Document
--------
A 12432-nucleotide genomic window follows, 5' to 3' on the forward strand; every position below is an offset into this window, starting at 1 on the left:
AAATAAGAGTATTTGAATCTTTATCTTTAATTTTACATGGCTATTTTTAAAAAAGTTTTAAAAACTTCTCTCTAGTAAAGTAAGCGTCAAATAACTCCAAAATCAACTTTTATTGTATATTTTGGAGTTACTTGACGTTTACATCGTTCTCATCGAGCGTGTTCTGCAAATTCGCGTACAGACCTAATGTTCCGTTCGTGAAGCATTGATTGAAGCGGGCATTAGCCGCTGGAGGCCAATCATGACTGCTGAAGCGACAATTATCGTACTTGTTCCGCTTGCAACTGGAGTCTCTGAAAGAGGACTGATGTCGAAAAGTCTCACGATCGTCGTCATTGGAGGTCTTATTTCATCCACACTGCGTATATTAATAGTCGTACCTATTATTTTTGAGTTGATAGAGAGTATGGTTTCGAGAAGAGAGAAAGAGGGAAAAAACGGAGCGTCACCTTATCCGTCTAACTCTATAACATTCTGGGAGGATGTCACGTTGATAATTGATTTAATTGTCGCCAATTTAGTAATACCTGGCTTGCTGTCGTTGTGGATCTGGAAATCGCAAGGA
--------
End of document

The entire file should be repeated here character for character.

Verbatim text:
A 12432-nucleotide genomic window follows, 5' to 3' on the forward strand; every position below is an offset into this window, starting at 1 on the left:
AAATAAGAGTATTTGAATCTTTATCTTTAATTTTACATGGCTATTTTTAAAAAAGTTTTAAAAACTTCTCTCTAGTAAAGTAAGCGTCAAATAACTCCAAAATCAACTTTTATTGTATATTTTGGAGTTACTTGACGTTTACATCGTTCTCATCGAGCGTGTTCTGCAAATTCGCGTACAGACCTAATGTTCCGTTCGTGAAGCATTGATTGAAGCGGGCATTAGCCGCTGGAGGCCAATCATGACTGCTGAAGCGACAATTATCGTACTTGTTCCGCTTGCAACTGGAGTCTCTGAAAGAGGACTGATGTCGAAAAGTCTCACGATCGTCGTCATTGGAGGTCTTATTTCATCCACACTGCGTATATTAATAGTCGTACCTATTATTTTTGAGTTGATAGAGAGTATGGTTTCGAGAAGAGAGAAAGAGGGAAAAAACGGAGCGTCACCTTATCCGTCTAACTCTATAACATTCTGGGAGGATGTCACGTTGATAATTGATTTAATTGTCGCCAATTTAGTAATACCTGGCTTGCTGTCGTTGTGGATCTGGAAATCGCAAGGA